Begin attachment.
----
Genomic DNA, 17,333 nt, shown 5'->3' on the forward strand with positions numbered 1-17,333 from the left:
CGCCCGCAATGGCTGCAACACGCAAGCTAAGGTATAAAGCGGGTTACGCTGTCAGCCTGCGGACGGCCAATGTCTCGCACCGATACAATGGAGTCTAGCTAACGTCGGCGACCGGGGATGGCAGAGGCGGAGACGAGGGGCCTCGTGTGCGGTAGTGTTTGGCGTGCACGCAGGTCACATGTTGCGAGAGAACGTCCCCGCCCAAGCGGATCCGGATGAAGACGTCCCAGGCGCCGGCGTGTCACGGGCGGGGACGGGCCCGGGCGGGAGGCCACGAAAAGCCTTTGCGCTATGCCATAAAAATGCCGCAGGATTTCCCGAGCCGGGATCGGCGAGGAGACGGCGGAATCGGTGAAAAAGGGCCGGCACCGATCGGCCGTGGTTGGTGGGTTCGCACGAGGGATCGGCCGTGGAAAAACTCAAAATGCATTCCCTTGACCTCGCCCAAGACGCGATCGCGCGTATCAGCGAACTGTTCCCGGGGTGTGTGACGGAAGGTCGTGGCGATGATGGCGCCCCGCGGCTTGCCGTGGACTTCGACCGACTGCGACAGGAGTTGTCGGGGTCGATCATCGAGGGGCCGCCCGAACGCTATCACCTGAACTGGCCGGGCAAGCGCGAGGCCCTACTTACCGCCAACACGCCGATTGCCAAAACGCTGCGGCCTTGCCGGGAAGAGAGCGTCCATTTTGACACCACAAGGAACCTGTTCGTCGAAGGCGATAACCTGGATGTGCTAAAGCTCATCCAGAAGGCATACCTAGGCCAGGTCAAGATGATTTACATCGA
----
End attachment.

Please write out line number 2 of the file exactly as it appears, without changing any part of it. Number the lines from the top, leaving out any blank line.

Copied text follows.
CGCCCGCAATGGCTGCAACACGCAAGCTAAGGTATAAAGCGGGTTACGCTGTCAGCCTGCGGACGGCCAATGTCTCGCACCGATACAATGGAGTCTAGCTAACGTCGGCGACCGGGGATGGCAGAGGCGGAGACGAGGGGCCTCGTGTGCGGTAGTGTTTGGCGTGCACGCAGGTCACATGTTGCGAGAGAACGTCCCCGCCCAAGCGGATCCGGATGAAGACGTCCCAGGCGCCGGCGTGTCACGGGCGGGGACGGGCCCGGGCGGGAGGCCACGAAAAGCCTTTGCGCTATGCCATAAAAATGCCGCAGGATTTCCCGAGCCGGGATCGGCGAGGAGACGGCGGAATCGGTGAAAAAGGGCCGGCACCGATCGGCCGTGGTTGGTGGGTTCGCACGAGGGATCGGCCGTGGAAAAACTCAAAATGCATTCCCTTGACCTCGCCCAAGACGCGATCGCGCGTATCAGCGAACTGTTCCCGGGGTGTGTGACGGAAGGTCGTGGCGATGATGGCGCCCCGCGGCTTGCCGTGGACTTCGACCGACTGCGACAGGAGTTGTCGGGGTCGATCATCGAGGGGCCGCCCGAACGCTATCACCTGAACTGGCCGGGCAAGCGCGAGGCCCTACTTACCGCCAACACGCCGATTGCCAAAACGCTGCGGCCTTGCCGGGAAGAGAGCGTCCATTTTGACACCACAAGGAACCTGTTCGTCGAAGGCGATAACCTGGATGTGCTAAAGCTCATCCAGAAGGCATACCTAGGCCAGGTCAAGATGATTTACATCGA